Cantharellus neocaledonicus is an endemic species of New Caledonia. There are collection records scattered in the north and the south of the island, but it is considered to be the most common chanterelle there and so it is assumed to occur across New Caledonia. Any specific threats to the species are unknown, but with multiple potential hosts it is unlikely that this species is currently facing a high risk of extinction. Therefore, C. neocaledonicus is assessed as Least Concern.
Why suggested for a Global Red List Assessment?
This species is endemic to New Caledonia. The type collection was made at Poum, and there have been further collections at this site, as well as at Mt. Koghi and col d’Arama (Buyck 2014). It is also noted as the most common chanterelle in New Caledonia (Buyck 2014), so these collection sites are assumed to represent just a small part of its full range.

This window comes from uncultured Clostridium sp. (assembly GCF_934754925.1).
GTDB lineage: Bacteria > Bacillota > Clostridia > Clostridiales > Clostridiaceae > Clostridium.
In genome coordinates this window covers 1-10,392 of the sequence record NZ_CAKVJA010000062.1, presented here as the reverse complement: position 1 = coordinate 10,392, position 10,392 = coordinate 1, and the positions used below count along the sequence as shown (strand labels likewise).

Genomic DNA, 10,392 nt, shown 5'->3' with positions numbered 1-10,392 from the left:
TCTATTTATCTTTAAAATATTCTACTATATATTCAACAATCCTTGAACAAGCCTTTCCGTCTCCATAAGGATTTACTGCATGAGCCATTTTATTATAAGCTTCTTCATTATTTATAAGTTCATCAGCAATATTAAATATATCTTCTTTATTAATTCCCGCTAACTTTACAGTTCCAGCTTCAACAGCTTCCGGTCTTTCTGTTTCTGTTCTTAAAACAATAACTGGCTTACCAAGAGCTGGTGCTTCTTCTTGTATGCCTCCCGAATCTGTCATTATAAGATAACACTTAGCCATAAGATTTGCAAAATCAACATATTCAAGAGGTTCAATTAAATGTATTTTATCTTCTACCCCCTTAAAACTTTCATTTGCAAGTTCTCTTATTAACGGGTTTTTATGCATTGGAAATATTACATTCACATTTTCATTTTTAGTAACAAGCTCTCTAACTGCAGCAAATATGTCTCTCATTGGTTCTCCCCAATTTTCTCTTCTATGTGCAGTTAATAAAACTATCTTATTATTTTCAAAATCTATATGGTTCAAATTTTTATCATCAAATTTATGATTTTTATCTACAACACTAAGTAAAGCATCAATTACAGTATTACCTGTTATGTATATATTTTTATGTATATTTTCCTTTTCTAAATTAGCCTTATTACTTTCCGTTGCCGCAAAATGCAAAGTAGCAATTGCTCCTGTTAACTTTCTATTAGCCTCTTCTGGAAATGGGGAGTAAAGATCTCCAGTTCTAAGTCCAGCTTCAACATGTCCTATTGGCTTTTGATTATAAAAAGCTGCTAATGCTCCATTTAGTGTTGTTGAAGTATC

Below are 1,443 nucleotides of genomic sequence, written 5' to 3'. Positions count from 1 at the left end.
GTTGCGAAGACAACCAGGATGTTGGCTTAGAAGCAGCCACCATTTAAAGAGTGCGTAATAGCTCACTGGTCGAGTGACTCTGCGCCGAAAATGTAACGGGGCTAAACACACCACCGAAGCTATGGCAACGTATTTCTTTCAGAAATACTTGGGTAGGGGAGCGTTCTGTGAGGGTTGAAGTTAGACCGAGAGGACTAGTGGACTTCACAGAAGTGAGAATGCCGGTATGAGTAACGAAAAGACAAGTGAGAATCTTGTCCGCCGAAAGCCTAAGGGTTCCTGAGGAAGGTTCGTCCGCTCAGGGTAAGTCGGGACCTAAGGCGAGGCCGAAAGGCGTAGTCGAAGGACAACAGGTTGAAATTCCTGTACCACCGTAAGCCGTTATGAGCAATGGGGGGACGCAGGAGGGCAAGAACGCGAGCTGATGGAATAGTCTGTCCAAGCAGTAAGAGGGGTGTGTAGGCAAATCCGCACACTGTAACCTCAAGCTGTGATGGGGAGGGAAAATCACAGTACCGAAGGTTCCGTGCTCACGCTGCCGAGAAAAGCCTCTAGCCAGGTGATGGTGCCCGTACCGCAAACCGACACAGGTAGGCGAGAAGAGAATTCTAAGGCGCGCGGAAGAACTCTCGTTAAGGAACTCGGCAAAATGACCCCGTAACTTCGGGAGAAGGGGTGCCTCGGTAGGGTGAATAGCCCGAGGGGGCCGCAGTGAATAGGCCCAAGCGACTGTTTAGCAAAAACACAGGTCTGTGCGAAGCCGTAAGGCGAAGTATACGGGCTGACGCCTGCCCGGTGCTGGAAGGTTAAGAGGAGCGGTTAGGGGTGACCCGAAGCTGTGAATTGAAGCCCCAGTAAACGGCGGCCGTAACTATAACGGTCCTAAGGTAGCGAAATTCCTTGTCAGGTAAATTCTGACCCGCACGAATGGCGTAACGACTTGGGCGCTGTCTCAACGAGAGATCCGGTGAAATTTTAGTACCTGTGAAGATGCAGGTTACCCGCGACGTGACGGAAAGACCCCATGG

Population and Trends
Information regarding the threats to this species appears to be deficient, although several species with which this species is known to associate could themselves be threatened. Until further research is carried out, this species’ population trends remain uncertain. It is considered to be the most common chanterelle in New Caledonia (Buyck 2014).
Population Trend: Uncertain
Habitat and Ecology
At the type locality it was found growing on silico-argilaceous soil with various plants (Melaleuca quinquenervia, Acacia spirorbis, Alphitaria neocaledonica and other shrubs) (Buyck 2014). It seems to be associated with Melaleuca quinquenervia and/or Acacia spirorbis (Buyck 2014).